EU accolades and swift expansion have thrust the Open University of Catalonia into the virtual spotlight, Rebecca Warden reports.
The first 200 students enrolled in October 1995 had a choice of business studies or educational psychology. Today, the Open University of Catalonia has 4,000 students and the courses on offer include law, humanities, computer systems engineering and management systems engineering. In two and a half years, Spain's first entirely virtual university has landed itself the European Union's Bangemann Challenge prize for innovation, launched the first experiment with a virtual exchange programme (with the Dutch and British open universities) and is now busy branching out into continuing education.
It has set up a joint venture with telephone company Telef"nica to market distance-learning products and services and has exported the model of the Virtual Campus (a tailor-made web which supports all the OUC's educational activities) to universities in Peru and Argentina.
Like other universities of its kind, it aims to give people access to higher education who would otherwise be unable to study. The big difference is that for these students, spread across a region of six million people in north-eastern Spain, a generous slice of their learning experience is gained from the computer screen at home and by plugging into the Virtual Campus by modem. Assignments are set and handed in via email. Students send off queries to lecturers and participate electronically in earnest debates and coursework with fellow students.
Not everything is virtual, however. Support centres, with facilities such as videoconferencing alongside conventional libraries, are being built throughout the region - five now exist. Students attend awaydays twice a semester and must go to specific locations to take exams. "Our students learn as always from other students, from the teachers," says Joaquim Bisbal, director of law studies at the OUC, "but they have at their disposition a whole series of tools that other students do not."
Students have to buy hardware: at least a 486DX processor, 16 megabytes of RAM, CD-Rom drive, sound card and a 28,800 bps modem. "We can't always use the latest models or students would have to upgrade every year," says Gabriel Ferrate, rector of the OUC. Asynchronous communication allows students to fit their studies around other obligations and lecturers to combine this work with full-time jobs at other Spanish universities. All academic staff are drawn from the state university system. This provides experienced teaching staff, but they must be prepared to adapt.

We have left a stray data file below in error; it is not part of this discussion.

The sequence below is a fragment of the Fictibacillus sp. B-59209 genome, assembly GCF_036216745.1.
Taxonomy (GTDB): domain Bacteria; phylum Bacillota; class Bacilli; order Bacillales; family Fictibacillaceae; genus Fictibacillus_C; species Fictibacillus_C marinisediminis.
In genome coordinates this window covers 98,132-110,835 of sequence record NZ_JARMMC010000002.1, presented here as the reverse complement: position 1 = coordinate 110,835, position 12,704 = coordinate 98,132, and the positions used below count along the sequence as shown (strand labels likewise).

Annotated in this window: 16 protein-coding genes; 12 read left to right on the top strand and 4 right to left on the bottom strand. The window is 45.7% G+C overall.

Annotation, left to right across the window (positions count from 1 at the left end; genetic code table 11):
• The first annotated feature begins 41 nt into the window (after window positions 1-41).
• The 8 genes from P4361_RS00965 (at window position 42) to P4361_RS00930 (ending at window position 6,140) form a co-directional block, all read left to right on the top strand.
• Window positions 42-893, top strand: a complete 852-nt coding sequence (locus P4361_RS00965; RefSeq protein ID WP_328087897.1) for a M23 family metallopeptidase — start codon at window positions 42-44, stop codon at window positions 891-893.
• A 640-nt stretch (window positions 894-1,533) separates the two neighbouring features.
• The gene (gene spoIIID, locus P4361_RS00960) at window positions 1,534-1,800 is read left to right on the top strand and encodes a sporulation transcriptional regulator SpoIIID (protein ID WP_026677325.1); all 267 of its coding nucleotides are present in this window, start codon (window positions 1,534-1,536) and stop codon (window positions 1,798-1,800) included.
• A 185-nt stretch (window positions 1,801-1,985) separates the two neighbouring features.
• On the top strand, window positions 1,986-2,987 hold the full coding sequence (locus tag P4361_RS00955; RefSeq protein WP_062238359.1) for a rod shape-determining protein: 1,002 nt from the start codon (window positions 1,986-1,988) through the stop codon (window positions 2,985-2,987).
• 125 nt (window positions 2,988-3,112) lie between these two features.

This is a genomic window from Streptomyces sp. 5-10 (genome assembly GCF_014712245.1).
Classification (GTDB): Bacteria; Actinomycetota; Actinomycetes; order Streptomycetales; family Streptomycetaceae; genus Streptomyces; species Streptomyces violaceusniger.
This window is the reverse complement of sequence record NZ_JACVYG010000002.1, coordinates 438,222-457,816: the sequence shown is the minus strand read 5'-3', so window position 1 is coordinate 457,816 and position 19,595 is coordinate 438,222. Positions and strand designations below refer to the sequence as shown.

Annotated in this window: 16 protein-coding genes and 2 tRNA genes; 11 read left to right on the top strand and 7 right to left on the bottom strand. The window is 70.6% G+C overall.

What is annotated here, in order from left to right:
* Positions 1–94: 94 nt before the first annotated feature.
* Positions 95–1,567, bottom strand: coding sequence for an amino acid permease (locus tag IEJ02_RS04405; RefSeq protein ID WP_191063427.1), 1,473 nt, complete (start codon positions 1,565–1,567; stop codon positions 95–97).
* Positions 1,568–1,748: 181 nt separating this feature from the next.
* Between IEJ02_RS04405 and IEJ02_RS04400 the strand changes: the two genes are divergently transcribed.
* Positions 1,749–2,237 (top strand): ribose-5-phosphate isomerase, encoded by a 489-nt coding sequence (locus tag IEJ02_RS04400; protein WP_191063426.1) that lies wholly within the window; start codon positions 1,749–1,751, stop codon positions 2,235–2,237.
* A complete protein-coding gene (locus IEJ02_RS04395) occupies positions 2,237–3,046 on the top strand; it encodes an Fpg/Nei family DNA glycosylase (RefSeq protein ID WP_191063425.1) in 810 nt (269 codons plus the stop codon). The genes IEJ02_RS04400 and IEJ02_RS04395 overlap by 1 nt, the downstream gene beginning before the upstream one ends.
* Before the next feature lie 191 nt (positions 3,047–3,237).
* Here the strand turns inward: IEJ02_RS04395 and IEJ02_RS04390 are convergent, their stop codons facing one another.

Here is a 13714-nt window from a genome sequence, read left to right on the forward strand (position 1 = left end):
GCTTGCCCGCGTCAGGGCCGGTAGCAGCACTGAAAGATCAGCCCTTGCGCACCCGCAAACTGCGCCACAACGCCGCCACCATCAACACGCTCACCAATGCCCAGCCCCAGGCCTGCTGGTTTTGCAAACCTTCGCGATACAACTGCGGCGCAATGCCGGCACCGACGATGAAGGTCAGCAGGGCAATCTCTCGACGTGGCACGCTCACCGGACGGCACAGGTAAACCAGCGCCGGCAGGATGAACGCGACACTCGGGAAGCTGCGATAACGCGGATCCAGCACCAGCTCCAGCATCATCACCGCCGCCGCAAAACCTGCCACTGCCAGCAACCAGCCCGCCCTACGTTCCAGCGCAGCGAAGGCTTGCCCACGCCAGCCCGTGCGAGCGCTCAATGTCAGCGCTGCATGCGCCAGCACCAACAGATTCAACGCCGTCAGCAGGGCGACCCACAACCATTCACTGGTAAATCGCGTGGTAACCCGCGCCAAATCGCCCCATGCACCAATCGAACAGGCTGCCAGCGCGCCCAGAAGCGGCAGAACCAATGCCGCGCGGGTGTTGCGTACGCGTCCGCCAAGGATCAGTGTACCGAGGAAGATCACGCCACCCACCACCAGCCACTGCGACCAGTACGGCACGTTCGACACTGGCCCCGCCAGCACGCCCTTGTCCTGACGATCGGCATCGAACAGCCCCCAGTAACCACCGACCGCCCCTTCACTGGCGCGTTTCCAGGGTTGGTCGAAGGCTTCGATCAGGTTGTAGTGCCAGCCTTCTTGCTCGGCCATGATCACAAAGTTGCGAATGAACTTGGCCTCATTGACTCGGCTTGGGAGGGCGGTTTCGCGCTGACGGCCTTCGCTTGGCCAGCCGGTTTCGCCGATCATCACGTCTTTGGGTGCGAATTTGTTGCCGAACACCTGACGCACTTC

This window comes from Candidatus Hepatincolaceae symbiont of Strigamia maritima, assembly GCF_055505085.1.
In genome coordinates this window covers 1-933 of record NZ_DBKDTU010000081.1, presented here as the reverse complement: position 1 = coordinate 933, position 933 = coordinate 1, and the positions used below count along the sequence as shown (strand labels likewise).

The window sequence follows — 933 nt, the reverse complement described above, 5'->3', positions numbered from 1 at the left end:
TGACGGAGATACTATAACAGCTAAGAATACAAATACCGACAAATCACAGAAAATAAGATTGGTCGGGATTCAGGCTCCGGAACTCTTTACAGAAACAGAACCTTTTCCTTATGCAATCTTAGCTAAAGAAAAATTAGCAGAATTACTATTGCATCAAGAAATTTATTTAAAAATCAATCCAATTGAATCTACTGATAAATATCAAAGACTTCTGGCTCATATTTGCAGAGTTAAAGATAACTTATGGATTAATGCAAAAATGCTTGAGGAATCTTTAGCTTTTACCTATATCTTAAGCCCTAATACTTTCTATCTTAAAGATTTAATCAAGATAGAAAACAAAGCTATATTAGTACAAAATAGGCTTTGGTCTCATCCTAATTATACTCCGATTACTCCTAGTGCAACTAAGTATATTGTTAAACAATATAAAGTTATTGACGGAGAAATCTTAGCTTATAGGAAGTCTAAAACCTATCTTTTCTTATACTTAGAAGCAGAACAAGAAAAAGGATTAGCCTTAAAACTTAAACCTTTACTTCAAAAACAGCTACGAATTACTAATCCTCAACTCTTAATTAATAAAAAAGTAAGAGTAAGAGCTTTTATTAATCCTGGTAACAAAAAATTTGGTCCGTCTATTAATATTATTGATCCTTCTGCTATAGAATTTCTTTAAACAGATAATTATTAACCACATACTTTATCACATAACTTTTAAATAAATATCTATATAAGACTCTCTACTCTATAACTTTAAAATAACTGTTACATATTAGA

"The aim is not to teach but to ensure the students learn, which is a complete change for the lecturers," says Professor Ferrate.
In conventional universities students often complain of overcrowding and aloof lecturers. At the OUC, students have found they have closer teacher contact than if they were to encounter lecturers in a lecture theatre. But while there is now no good reason for handing in work late, equally lecturers cannot avoid their students. "A tutor of ours went to Norway to do a course, but she still had to log in from there, there is no excuse," says I$aki Azcona, a third-year student of educational psychology and a teacher himself at an experimental primary school. He has found distance learners tend to form their own study groups for mutual support. "It's a necessity because the feeling of solitude when you study at a distance is very hard."
Jordi Solsona, a second-year law student and trainer in computing at Viladecavalls outside Barcelona, is less satisfied with his OUC experience. While impressed by the use of technology, he is "largely critical" of the educational side.
He sees the weighting given to continuous assessment at the OUC, currently up to 25 per cent of final marks, as insufficient and inconsistent with the distance-learning ethos and points out that the figure is 60 per cent at the United Kingdom's Open University. While he finds access to staff easier than at other universities, he has little contact with other students, something he puts down to law students being "more individualistic".
His main criticism, however lies with the OUC's teaching materials as he believes initial efforts to design new content for new media have not been sustained. For Mr Solsona this means the OUC is reproducing a failing common to many Spanish universities and relying too heavily on learning by rote rather than nurturing powers of analysis.
Professor Bisbal concedes that continuous assessment should be given a more significant role. He disagrees that OUC study methods favour reliance on memory rather than analysis, pointing to a new CD-Rom on points of Roman law which uses a case-study method.
"What we are trying to do is aim for a way of learning which leaves less space for this kind of inertia. Moreover, the relationship between memory and analysis in learning is open to debate. You can't analyse if you have no facts to go on," he says.
Professor Bisbal backs up his belief in the OUC method by pointing to the exam results obtained in the first five semesters: 60 per cent of students enrolled passed their exams and, if only those students who actually sat the exams are included, the success rate rises to 80 per cent.